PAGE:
The cervix is the lower part of the uterus (womb) that extends into the upper end of the vagina. Most cervical cancers begin in an area called the transformation zone, where the inner part of the cervix closest to the uterus (the endocervix) meets the outer part of the cervix closest to the vagina (the ectocervix).
Cervical cancer usually grows slowly, over many years. Before actual cancer cells in the cervix develop, the tissues of the cervix undergo changes at the cellular level — called dysplasia, or precancers. At this early precancer stage, these dysplastic cells can often be removed and the condition cured with an office procedure.
At one time, cervical cancer was considered one of the most serious cancers for women. But thanks to effective screening with the vaginal Pap smear (also called a Pap test), which can detect cervical precancers and cancers early on, most of the more than 12,000 Americans diagnosed annually with this illness can be cured.
Types of Cervical Cancer
Squamous cell carcinomas account for 70 percent of cervical cancers. These thin, flat cells cover the outer part of the cervix closest to the uterus. Another 25 percent of cervical cancers begin in the mucus-producing gland cells that line the inner part of the cervix closest to the uterus. These are known as adenocarcinomas.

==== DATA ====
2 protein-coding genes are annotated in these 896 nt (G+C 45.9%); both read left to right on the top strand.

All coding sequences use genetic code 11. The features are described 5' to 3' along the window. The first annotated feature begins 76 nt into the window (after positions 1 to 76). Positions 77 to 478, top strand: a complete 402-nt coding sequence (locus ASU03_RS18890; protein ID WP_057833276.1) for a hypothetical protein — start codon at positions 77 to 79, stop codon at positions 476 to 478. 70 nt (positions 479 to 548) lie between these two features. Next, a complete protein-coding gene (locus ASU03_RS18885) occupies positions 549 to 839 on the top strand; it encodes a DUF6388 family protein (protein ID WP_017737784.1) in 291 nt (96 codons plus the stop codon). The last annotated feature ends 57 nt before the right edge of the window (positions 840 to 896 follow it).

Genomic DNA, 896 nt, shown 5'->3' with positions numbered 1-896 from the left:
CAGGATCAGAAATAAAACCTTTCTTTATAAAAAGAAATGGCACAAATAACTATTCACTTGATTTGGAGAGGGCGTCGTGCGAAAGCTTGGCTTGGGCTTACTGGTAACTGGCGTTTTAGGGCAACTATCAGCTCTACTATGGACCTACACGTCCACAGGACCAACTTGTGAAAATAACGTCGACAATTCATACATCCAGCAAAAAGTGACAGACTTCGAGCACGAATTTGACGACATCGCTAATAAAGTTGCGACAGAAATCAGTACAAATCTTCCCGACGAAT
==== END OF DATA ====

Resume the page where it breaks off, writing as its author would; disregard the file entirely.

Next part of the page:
A small number of cases feature both squamous and adenocarcinoma cell types and are known as mixed, or adenosquamous, carcinomas.
Most women with cervical cancer, especially in its earliest stages, do not notice any symptoms — which is why it is so important that women see a doctor for regular cervical cancer screening starting at age 21.
When symptoms do occur, they may include:
- Pain or bleeding during or after intercourse or douching, or following a pelvic examination
- Pelvic pain
- Unusual discharge from the vagina
- Blood spots or light bleeding other than what a woman would expect from a normal menstrual period
Since other conditions can cause these symptoms as well, it is important to see your doctor if you experience any of these symptoms.